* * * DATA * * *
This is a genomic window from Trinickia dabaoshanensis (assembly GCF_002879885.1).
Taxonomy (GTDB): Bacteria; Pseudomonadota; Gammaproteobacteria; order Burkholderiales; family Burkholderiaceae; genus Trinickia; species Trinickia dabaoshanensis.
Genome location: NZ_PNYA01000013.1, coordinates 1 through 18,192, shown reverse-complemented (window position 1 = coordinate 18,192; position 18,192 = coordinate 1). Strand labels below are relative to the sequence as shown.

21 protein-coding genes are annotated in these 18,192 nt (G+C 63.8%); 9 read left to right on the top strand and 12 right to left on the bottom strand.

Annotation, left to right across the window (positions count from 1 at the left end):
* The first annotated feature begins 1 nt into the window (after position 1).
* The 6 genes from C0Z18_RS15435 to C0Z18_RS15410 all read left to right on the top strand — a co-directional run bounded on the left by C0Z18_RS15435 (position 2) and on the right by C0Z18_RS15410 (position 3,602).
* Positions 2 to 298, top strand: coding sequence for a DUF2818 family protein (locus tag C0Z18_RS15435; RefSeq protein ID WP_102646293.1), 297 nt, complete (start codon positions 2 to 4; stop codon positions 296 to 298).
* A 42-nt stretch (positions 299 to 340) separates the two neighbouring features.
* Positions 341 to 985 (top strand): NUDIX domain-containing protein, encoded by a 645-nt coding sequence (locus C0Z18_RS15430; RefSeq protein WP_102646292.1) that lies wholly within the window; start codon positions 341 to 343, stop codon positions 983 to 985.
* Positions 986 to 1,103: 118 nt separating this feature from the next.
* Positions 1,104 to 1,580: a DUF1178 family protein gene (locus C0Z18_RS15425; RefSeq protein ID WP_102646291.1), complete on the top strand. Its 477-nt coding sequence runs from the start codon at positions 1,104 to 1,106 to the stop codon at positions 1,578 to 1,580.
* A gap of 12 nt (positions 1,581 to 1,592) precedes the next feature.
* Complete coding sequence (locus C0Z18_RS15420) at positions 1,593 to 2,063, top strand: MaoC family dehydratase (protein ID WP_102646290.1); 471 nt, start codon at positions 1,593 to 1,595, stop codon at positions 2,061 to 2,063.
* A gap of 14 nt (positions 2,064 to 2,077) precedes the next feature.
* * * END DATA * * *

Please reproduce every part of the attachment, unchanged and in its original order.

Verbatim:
This is a genomic window from Trinickia dabaoshanensis (assembly GCF_002879885.1).
Taxonomy (GTDB): Bacteria; Pseudomonadota; Gammaproteobacteria; order Burkholderiales; family Burkholderiaceae; genus Trinickia; species Trinickia dabaoshanensis.
Genome location: NZ_PNYA01000013.1, coordinates 1 through 18,192, shown reverse-complemented (window position 1 = coordinate 18,192; position 18,192 = coordinate 1). Strand labels below are relative to the sequence as shown.

21 protein-coding genes are annotated in these 18,192 nt (G+C 63.8%); 9 read left to right on the top strand and 12 right to left on the bottom strand.

Annotation, left to right across the window (positions count from 1 at the left end):
* The first annotated feature begins 1 nt into the window (after position 1).
* The 6 genes from C0Z18_RS15435 to C0Z18_RS15410 all read left to right on the top strand — a co-directional run bounded on the left by C0Z18_RS15435 (position 2) and on the right by C0Z18_RS15410 (position 3,602).
* Positions 2 to 298, top strand: coding sequence for a DUF2818 family protein (locus tag C0Z18_RS15435; RefSeq protein ID WP_102646293.1), 297 nt, complete (start codon positions 2 to 4; stop codon positions 296 to 298).
* A 42-nt stretch (positions 299 to 340) separates the two neighbouring features.
* Positions 341 to 985 (top strand): NUDIX domain-containing protein, encoded by a 645-nt coding sequence (locus C0Z18_RS15430; RefSeq protein WP_102646292.1) that lies wholly within the window; start codon positions 341 to 343, stop codon positions 983 to 985.
* Positions 986 to 1,103: 118 nt separating this feature from the next.
* Positions 1,104 to 1,580: a DUF1178 family protein gene (locus C0Z18_RS15425; RefSeq protein ID WP_102646291.1), complete on the top strand. Its 477-nt coding sequence runs from the start codon at positions 1,104 to 1,106 to the stop codon at positions 1,578 to 1,580.
* A gap of 12 nt (positions 1,581 to 1,592) precedes the next feature.
* Complete coding sequence (locus C0Z18_RS15420) at positions 1,593 to 2,063, top strand: MaoC family dehydratase (protein ID WP_102646290.1); 471 nt, start codon at positions 1,593 to 1,595, stop codon at positions 2,061 to 2,063.
* A gap of 14 nt (positions 2,064 to 2,077) precedes the next feature.